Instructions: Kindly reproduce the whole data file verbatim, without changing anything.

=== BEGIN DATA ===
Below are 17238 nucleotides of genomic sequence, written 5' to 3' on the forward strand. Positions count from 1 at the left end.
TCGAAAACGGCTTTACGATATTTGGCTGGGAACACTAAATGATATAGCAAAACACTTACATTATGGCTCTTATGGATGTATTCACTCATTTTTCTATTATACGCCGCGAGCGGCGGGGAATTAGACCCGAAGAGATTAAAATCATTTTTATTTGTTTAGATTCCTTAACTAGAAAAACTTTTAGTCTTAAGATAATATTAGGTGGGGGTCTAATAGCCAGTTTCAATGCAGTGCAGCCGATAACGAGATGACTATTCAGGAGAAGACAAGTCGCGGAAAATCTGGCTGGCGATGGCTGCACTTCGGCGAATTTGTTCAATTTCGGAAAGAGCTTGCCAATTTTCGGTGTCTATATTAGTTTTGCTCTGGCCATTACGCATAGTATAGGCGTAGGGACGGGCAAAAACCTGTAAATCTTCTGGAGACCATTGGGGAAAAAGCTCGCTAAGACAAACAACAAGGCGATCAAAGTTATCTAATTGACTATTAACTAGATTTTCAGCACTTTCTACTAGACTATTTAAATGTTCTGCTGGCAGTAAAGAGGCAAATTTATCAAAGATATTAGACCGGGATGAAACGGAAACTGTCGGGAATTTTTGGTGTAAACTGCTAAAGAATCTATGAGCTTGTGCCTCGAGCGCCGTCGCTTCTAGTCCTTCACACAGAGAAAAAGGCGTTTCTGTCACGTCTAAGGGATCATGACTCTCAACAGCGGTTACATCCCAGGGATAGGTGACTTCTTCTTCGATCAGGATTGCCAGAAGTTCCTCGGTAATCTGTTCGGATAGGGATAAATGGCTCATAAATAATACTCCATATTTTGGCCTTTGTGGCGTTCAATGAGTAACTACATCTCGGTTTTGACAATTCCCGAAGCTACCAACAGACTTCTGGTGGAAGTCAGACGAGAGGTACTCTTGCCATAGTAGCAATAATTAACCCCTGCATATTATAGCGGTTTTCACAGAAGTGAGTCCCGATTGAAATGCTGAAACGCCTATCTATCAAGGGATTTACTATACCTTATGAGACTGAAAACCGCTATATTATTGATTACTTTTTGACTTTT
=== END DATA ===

Below are 17238 nucleotides of genomic sequence, written 5' to 3' on the forward strand. Positions count from 1 at the left end.
TCGAAAACGGCTTTACGATATTTGGCTGGGAACACTAAATGATATAGCAAAACACTTACATTATGGCTCTTATGGATGTATTCACTCATTTTTCTATTATACGCCGCGAGCGGCGGGGAATTAGACCCGAAGAGATTAAAATCATTTTTATTTGTTTAGATTCCTTAACTAGAAAAACTTTTAGTCTTAAGATAATATTAGGTGGGGGTCTAATAGCCAGTTTCAATGCAGTGCAGCCGATAACGAGATGACTATTCAGGAGAAGACAAGTCGCGGAAAATCTGGCTGGCGATGGCTGCACTTCGGCGAATTTGTTCAATTTCGGAAAGAGCTTGCCAATTTTCGGTGTCTATATTAGTTTTGCTCTGGCCATTACGCATAGTATAGGCGTAGGGACGGGCAAAAACCTGTAAATCTTCTGGAGACCATTGGGGAAAAAGCTCGCTAAGACAAACAACAAGGCGATCAAAGTTATCTAATTGACTATTAACTAGATTTTCAGCACTTTCTACTAGACTATTTAAATGTTCTGCTGGCAGTAAAGAGGCAAATTTATCAAAGATATTAGACCGGGATGAAACGGAAACTGTCGGGAATTTTTGGTGTAAACTGCTAAAGAATCTATGAGCTTGTGCCTCGAGCGCCGTCGCTTCTAGTCCTTCACACAGAGAAAAAGGCGTTTCTGTCACGTCTAAGGGATCATGACTCTCAACAGCGGTTACATCCCAGGGATAGGTGACTTCTTCTTCGATCAGGATTGCCAGAAGTTCCTCGGTAATCTGTTCGGATAGGGATAAATGGCTCATAAATAATACTCCATATTTTGGCCTTTGTGGCGTTCAATGAGTAACTACATCTCGGTTTTGACAATTCCCGAAGCTACCAACAGACTTCTGGTGGAAGTCAGACGAGAGGTACTCTTGCCATAGTAGCAATAATTAACCCCTGCATATTATAGCGGTTTTCACAGAAGTGAGTCCCGATTGAAATGCTGAAACGCCTATCTATCAAGGGATTTACTATACCTTATGAGACTGAAAACCGCTATATTATTGATTACTTTTTGACTTTT